Sunday, November 24, 2013

Reading Comprehension Strategy: Synthesize

One of the toughest reading comprehension strategies for my students is synthesizing information.  In my quest to find good resources for this strategy, I came across the following:

Finding mentor texts for synthesis is tough!  The plot needs to have some kind of twist or change that isn't at all apparent in the beginning.  Here are a couple that work well.




The point of view changes from the Native Americans to Columbus throughout the book.  The illustrations reflect these changes.  For example, the Native American boy sees Columbus's ships as sea monsters and Columbus sees the Native Americans as Indians.




This one is great.  First, because I love Patricia Polacco.  Secondly, you really have to use all the text and picture clues to understand and synthesize all the information.  Through most of the book, you think it's about the girl and her best friend, who is an elephant.  On the very last page, you find out that it's an elephant family and the girl is her best friend. 


Now, I know we are big, bad Fourth Graders, but we still need some cutesy representations of things like synthesis to make them understandable.  For example, I found this unit by Nancy Vandenberge that relates synthesis to baking a cake.  I love this organizer that she made!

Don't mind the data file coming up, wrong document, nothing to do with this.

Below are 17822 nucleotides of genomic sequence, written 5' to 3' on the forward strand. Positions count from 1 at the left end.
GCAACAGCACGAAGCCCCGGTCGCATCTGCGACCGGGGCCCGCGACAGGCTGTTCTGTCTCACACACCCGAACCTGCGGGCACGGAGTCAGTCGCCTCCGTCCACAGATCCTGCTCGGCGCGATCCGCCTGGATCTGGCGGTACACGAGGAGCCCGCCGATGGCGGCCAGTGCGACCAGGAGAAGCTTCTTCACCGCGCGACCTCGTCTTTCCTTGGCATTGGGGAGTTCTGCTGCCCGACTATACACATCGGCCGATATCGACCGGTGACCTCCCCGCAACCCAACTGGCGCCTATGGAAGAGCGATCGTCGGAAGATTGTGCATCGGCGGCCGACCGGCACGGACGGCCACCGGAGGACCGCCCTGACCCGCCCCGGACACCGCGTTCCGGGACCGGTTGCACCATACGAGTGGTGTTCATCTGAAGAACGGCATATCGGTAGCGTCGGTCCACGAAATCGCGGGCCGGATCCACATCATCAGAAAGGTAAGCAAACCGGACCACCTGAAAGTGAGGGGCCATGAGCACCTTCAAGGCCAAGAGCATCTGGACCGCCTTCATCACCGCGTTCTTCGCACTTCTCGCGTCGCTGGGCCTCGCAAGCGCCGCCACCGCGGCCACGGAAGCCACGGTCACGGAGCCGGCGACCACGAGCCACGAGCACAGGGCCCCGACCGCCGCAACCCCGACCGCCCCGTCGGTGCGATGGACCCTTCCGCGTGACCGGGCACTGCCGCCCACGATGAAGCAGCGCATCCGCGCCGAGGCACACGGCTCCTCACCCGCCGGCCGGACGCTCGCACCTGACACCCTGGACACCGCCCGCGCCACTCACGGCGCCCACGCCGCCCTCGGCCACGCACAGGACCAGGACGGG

You should check out her entire post by clicking here.

Do you have any go-to resources for synthesizing information?  I would love to see them!

5 comments:

Bethany Hunter said...

I love teaching synthesis...a few of my favorite books are The Stranger, Charlie Anderson, and The Wednesday Surprise.

Heather said...

Thanks, Bethany! I love Charlie Anderson, but I've never thought of using it for synthesis. I need to check out the others, too.

Nena Wilt said...

Hoping to use this strategy with some of my middle school struggling readers after Thanksgiving!

Ms. Chrissy B said...

Encounter is excellent, as is anything by Eve Bunting!

Heather said...

Nena: I think it's a useful strategy no matter what grade. Let me know how it goes :)

Chrissy: I, too, love Eve Bunting. Any particular titles you use with this strategy?